But Coons and his staff continued to talk to members of Congress about the idea. He met with Representative Theodore Yoho, a Republican from Florida, and the two decided to work on it together, the staffer said.

To  some, Yoho’s leadership and support of the bill was a surprise, since he talks openly about how he ran for office to eliminate foreign aid. He said he kept an open mind and as he learned about OPIC, particularly through former OPIC CEO Elizabeth Littlefield, he began to see it as a useful tool for aid and development.

Yoho also began to see that eliminating aid didn’t make sense, but making it more efficient and targeted at helping countries transition from aid recipients to trade partners could benefit those countries and the U.S.

Yoho played a critical role in getting House Freedom Caucus leader Mark Meadows to support the bill — removing the potential opposition of the conservative bloc within the Republican party. But it wasn’t always easy. Yoho told Devex that when he first raised the issue at a caucus meeting, his colleagues laughed at him and asked if he had become a liberal.

But he offered his economic case — that 12 of the top 15 U.S. trading partners were former aid recipients, and that OPIC could be reformed to be more effective. That argument, and the need to counter China, resonated in Congress.

Senator Robert Corker, the Republican co-sponsor of the Senate version of the bill, and the chairman of the Senate Committee on Foreign Relations, told Yoho how important his support had been — people knew how staunchly conservative he was, and Yoho recounted that “if [I] see a benefit, they must see merit.”

“We just looked at this as something that might get done and agreed to steer clear of hot button political issues.”

— Capitol Hill staffer

In addition to such a varied group of supporters, the way the bill was written was unique. On the Senate side, a key Corker staffer called Coons’ office and proposed working together on edits to the bill to take to their senators. That kicked off meetings with staff from the bill’s four co-sponsors meeting regularly and often with representatives from the National Security Council or the Office of Management and Budget in the room.

“We just looked at this as something that might get done and agreed to steer clear of hot button political issues,” the Capitol Hill staffer said.

The group crafted the bills together, trying to keep the House and Senate versions as similar as possible. They represented their different caucuses and constituencies by highlighting potential problems and adapted the legislation throughout the process.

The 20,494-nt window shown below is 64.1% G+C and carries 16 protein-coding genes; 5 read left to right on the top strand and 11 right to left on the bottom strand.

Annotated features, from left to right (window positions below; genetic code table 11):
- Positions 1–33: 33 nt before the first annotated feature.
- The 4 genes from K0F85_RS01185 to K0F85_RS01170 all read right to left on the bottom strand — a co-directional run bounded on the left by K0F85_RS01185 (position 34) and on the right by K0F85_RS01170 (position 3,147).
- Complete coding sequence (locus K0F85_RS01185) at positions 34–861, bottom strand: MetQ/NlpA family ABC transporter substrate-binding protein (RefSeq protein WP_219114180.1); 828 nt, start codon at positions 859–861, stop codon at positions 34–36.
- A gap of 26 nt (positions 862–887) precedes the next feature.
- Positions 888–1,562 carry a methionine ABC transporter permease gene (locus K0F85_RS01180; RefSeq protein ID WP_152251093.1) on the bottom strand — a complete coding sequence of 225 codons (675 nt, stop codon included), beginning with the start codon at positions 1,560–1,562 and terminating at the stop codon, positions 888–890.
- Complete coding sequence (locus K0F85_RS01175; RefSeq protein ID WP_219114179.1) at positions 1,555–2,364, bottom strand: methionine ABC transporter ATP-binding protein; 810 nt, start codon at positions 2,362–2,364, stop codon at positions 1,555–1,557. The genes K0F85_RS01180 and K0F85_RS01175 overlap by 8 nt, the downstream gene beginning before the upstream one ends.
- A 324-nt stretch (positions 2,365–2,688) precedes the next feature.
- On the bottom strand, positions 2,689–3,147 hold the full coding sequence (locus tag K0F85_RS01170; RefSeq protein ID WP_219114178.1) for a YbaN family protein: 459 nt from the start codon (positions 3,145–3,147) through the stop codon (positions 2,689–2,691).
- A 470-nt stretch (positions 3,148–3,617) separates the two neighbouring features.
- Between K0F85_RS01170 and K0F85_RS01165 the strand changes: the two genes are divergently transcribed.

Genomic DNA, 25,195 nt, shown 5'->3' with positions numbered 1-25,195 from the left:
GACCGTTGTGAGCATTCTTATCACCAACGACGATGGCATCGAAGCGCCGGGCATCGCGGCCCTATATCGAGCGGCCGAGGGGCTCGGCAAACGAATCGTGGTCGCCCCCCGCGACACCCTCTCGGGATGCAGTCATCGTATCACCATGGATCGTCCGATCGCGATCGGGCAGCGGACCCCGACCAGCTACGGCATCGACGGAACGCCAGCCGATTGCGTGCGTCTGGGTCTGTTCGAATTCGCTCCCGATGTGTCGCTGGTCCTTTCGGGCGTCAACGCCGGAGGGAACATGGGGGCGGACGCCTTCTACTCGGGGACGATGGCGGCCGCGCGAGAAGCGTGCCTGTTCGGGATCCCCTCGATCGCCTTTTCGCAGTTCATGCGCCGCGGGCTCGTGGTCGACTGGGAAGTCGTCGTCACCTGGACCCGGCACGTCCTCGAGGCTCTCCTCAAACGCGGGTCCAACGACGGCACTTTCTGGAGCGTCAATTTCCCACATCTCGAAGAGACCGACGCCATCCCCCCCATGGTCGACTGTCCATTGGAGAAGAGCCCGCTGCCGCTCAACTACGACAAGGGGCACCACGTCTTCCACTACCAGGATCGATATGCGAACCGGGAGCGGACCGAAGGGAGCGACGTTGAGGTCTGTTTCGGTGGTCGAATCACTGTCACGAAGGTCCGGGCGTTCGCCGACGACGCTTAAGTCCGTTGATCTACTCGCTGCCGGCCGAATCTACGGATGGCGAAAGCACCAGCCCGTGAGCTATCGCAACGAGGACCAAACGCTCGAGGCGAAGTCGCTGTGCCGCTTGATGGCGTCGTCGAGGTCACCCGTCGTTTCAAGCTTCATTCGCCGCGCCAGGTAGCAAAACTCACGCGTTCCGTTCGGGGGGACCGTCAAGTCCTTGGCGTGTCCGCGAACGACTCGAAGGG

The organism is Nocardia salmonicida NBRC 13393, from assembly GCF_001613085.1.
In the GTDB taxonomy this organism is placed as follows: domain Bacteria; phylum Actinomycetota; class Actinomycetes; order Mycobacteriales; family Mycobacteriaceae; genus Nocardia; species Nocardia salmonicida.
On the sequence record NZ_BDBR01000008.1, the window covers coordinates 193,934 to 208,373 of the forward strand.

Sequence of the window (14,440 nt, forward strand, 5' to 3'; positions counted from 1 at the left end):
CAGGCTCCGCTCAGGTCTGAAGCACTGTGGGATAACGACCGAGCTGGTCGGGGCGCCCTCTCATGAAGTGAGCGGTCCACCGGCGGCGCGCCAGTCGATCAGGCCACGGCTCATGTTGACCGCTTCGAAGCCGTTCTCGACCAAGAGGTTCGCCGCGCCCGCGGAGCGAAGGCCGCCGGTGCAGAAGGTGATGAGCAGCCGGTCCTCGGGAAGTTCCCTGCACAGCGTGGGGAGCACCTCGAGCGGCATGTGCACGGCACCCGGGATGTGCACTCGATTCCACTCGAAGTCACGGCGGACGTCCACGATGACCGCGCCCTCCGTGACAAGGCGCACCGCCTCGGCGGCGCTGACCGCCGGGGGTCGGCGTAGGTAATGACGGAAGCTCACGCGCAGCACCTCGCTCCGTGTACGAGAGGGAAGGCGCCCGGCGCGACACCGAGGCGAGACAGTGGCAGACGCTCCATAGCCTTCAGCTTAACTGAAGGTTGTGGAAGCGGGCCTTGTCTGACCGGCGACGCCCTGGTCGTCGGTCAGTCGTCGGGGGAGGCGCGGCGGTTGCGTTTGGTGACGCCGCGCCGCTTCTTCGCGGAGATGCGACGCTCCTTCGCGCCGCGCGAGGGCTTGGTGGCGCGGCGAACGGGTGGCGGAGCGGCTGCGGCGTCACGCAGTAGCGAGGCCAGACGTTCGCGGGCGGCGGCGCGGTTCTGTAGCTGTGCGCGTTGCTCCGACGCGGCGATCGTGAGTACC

The Senate version was “always in lock step, with any new development always with each other, instead of opposed or secretive or whatever killed other initiatives,” said James Walsh, Yoho’s legislative director.

The bill’s supporters then began educating members of Congress and their staff about OPIC and the new bill, tailoring discussions based on what parts of the bill would resonate with each, Walsh said.

Source: OPIC

There were a couple of stops and starts along the way, mostly for strategic reasons. The bill was ready in early January 2018, and there were rumors it would be introduced any day. Coons was eager to do so, even if the bill wasn’t perfect, to avoid getting bogged down and losing momentum, the Hill staffer said. They ultimately waited to introduce the bill after Trump’s budget proposal, in which he discussed creating a new development finance institution.

Getting the administration buy-in and having the administration speak with one voice was critical, several sources said.

Still, there were some objections to the bill from the development community. Chief among the concerns were the merging of the U.S. Agency for International Development’s Development Credit Authority into the new agency, as well as questions about the new agency’s development mandate, and environmental and social safeguards.

Former USAID Administrator Andrew Natsios and former Deputy Administrator Eric Postel were outspoken about their opposition to moving DCA to the new agency, calling the proposal to do so “an especially destructive provision” of the bill. Environmental organizations such as Friends of the Earth raised the alarm that the bill could roll back OPIC’s solid environmental and social policies, which are important not only to “protect local communities and the environment but also to prevent the U.S. government from assuming unnecessary risks of ill-conceived projects.”

Some of these concerns were anticipated, and members of Congress worked through the committee process to strengthen language about maintaining environmental and social safeguards, clarify the agency’s development mandate, require a chief development officer position, and highlight the connection with USAID.

“Both sides of the aisle were open and communicative,” said Tom Hart, the North America executive director at ONE Campaign, adding that they listened to concerns and made improvements.